Tags: medicine, doctors

Note: Dont assume others havent seen the obvious example

Why make yourself miserable saying things like,

- Why do we have such bad luck?

- What has God done to us?

- What have we done to deserve this?

All of which, if you understand reality and take it completely into your heart, are irrelevant and unsolvable. They are just things that nobody can know. Your situation is just an accident of life. (Location 712)

Tags: attitude

They decided they can’t handle the situation. They can’t take care of foreigners. I say, “What’s the trouble?” Our host telephones the inn and asks what the problem is. He turns to us and says, “It’s the toilet—they don’t have a Western-style toilet.” I say, “Tell them that the last time my wife and I went on a trip, we carried a small shovel and toilet paper, and dug holes for ourselves in the dirt. Ask him, ‘Shall we bring our shovel?’ “ Our host explains this over the telephone, and they say, “It’s okay. You can come for one night. You don’t need to bring your shovel.” (Location 1084)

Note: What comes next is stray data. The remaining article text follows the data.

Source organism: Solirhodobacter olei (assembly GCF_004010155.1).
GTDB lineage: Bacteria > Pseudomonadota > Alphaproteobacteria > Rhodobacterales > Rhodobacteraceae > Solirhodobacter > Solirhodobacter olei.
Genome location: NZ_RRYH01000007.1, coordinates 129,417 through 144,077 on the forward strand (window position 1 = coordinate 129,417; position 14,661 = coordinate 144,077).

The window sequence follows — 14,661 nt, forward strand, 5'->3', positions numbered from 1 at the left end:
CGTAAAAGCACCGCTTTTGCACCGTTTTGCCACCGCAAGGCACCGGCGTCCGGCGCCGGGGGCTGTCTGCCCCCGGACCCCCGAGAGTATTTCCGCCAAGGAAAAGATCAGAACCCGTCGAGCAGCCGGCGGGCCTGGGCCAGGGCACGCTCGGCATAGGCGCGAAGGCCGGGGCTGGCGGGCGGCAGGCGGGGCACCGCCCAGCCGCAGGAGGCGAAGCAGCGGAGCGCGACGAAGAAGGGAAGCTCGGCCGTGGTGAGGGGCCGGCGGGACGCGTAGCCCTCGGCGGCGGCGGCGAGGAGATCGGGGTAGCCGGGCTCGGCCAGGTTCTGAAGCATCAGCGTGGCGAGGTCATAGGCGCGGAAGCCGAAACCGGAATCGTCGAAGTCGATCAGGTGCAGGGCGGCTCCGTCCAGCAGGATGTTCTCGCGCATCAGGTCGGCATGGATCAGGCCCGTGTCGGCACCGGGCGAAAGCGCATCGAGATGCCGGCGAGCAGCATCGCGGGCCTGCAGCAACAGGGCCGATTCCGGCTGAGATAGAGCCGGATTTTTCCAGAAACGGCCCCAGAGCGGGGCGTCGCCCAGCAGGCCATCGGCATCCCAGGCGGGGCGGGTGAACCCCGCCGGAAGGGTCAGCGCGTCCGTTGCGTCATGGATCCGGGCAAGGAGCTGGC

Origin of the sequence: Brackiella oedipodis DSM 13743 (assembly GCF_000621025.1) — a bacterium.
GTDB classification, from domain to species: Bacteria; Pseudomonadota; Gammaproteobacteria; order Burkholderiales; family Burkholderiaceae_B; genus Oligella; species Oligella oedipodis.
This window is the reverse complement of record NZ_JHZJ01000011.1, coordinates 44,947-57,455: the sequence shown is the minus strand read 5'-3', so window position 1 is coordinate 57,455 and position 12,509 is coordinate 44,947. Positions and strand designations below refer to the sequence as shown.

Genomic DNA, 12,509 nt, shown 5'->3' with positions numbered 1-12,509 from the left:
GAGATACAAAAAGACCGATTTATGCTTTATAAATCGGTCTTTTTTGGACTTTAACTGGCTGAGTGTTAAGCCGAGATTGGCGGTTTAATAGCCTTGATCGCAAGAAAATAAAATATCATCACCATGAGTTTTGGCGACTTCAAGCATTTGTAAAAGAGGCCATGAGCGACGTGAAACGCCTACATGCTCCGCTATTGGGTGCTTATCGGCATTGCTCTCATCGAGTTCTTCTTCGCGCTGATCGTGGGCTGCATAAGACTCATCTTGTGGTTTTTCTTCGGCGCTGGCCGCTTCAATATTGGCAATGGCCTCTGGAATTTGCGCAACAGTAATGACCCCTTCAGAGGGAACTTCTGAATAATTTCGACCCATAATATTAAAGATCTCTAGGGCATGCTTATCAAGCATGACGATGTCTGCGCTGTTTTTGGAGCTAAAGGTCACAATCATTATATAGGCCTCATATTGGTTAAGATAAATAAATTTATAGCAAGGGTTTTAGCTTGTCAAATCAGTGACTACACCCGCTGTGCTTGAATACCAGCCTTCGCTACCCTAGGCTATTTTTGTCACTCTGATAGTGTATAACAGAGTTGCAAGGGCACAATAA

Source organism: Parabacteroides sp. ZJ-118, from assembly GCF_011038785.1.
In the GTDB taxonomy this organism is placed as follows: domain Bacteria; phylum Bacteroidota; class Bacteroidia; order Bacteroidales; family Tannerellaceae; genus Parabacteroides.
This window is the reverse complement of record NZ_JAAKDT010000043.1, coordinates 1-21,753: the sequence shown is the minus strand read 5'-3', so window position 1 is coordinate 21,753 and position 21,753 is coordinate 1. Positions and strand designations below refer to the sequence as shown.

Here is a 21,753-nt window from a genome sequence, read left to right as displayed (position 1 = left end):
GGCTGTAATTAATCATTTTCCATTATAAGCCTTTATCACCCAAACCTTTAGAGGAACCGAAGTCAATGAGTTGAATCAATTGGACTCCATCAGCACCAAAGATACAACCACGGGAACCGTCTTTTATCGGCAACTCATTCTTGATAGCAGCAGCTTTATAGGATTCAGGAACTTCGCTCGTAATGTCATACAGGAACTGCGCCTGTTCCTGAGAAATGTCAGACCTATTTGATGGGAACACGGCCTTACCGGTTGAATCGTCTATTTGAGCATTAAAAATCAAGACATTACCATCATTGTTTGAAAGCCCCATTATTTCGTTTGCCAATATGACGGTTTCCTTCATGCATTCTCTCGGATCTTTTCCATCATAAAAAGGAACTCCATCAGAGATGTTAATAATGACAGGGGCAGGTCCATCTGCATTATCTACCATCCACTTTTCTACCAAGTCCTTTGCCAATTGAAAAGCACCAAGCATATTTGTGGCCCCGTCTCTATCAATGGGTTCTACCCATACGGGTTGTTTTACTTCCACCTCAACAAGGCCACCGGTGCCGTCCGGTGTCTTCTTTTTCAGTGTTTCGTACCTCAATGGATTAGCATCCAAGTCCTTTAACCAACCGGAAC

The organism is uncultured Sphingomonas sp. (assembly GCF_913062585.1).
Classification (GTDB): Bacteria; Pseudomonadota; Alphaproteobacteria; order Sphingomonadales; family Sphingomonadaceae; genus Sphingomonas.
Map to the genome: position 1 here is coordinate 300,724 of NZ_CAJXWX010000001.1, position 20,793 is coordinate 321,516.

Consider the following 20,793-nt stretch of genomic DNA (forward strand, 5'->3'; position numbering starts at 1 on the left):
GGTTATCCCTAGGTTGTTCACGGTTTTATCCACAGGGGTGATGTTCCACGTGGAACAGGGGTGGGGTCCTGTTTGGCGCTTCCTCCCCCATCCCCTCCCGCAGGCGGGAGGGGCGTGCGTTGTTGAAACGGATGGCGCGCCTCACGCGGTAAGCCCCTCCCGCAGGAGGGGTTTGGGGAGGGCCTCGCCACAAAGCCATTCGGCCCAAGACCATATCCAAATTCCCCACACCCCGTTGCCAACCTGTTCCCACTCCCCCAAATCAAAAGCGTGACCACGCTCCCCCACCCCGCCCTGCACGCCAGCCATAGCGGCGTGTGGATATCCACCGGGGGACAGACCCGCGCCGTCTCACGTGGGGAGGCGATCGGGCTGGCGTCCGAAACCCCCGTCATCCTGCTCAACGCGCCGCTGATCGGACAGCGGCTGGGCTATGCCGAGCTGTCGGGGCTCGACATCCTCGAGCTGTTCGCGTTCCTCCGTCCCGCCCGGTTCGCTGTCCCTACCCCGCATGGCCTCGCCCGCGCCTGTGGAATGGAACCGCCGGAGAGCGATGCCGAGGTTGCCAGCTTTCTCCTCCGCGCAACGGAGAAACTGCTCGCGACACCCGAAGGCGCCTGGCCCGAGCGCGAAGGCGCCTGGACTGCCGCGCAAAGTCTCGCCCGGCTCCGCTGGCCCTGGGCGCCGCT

The head priest says something in Japanese which I do not believe is what I said (although I couldn’t really tell), because he had never understood anything I had said to him previously! But he acted as if he understood exactly what I said, and he “translated” it with complete confidence for everyone. He was much like I am, in this respect. (Location 1134)

Tags: translate, confidence

Note: .confidence act to the crowd like he completely understood

In the air force we have a rule: check six.” He explained, “A guy is flying along, looking in all directions, and feeling very safe. Another guy flies up behind him (at ‘six o’clock’—‘twelve o’clock’ is directly in front), and shoots. Most airplanes are shot down that way. Thinking that you’re safe is very dangerous! (Location 2004)

Tags: weaknesses

Note: .weaknesses check six

I only knew how to ask simpleminded questions. So I said, “Could you tell me, sirs, the names of your four best seals experts, in order of ability?” “Roger Boisjoly and Arnie Thompson are one and two. Then there’s Jack Kapp and, uh… Jerry Burns.” I turned to Mr. Boisjoly, who was right there, at the meeting. “Mr. Boisjoly, were you in agreement that it was okay to fly?” He says, “No, I was not.” (Location 2090)